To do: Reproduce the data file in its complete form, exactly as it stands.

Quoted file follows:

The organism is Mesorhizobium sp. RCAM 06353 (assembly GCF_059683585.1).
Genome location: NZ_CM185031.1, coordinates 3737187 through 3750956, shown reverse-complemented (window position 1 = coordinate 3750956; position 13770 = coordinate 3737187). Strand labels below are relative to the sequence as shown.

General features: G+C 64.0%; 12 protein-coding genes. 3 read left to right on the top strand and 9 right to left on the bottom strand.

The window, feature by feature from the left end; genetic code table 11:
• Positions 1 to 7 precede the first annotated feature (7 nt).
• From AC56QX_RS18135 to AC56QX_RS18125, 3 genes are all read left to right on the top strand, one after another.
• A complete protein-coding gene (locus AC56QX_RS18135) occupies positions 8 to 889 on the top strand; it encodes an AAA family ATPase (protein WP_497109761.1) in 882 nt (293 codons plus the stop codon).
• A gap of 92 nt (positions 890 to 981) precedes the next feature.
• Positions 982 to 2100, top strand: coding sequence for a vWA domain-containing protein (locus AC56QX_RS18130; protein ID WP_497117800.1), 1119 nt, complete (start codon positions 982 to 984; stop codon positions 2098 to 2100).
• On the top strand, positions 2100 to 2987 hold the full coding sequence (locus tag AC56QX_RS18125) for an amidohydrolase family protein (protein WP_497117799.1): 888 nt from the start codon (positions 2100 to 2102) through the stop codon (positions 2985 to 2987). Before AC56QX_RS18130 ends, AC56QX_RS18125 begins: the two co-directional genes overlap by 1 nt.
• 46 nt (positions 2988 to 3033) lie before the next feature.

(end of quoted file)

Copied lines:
The organism is Mesorhizobium sp. RCAM 06353 (assembly GCF_059683585.1).
Genome location: NZ_CM185031.1, coordinates 3737187 through 3750956, shown reverse-complemented (window position 1 = coordinate 3750956; position 13770 = coordinate 3737187). Strand labels below are relative to the sequence as shown.

General features: G+C 64.0%; 12 protein-coding genes. 3 read left to right on the top strand and 9 right to left on the bottom strand.

The window, feature by feature from the left end; genetic code table 11:
• Positions 1 to 7 precede the first annotated feature (7 nt).
• From AC56QX_RS18135 to AC56QX_RS18125, 3 genes are all read left to right on the top strand, one after another.
• A complete protein-coding gene (locus AC56QX_RS18135) occupies positions 8 to 889 on the top strand; it encodes an AAA family ATPase (protein WP_497109761.1) in 882 nt (293 codons plus the stop codon).
• A gap of 92 nt (positions 890 to 981) precedes the next feature.
• Positions 982 to 2100, top strand: coding sequence for a vWA domain-containing protein (locus AC56QX_RS18130; protein ID WP_497117800.1), 1119 nt, complete (start codon positions 982 to 984; stop codon positions 2098 to 2100).
• On the top strand, positions 2100 to 2987 hold the full coding sequence (locus tag AC56QX_RS18125) for an amidohydrolase family protein (protein WP_497117799.1): 888 nt from the start codon (positions 2100 to 2102) through the stop codon (positions 2985 to 2987). Before AC56QX_RS18130 ends, AC56QX_RS18125 begins: the two co-directional genes overlap by 1 nt.
• 46 nt (positions 2988 to 3033) lie before the next feature.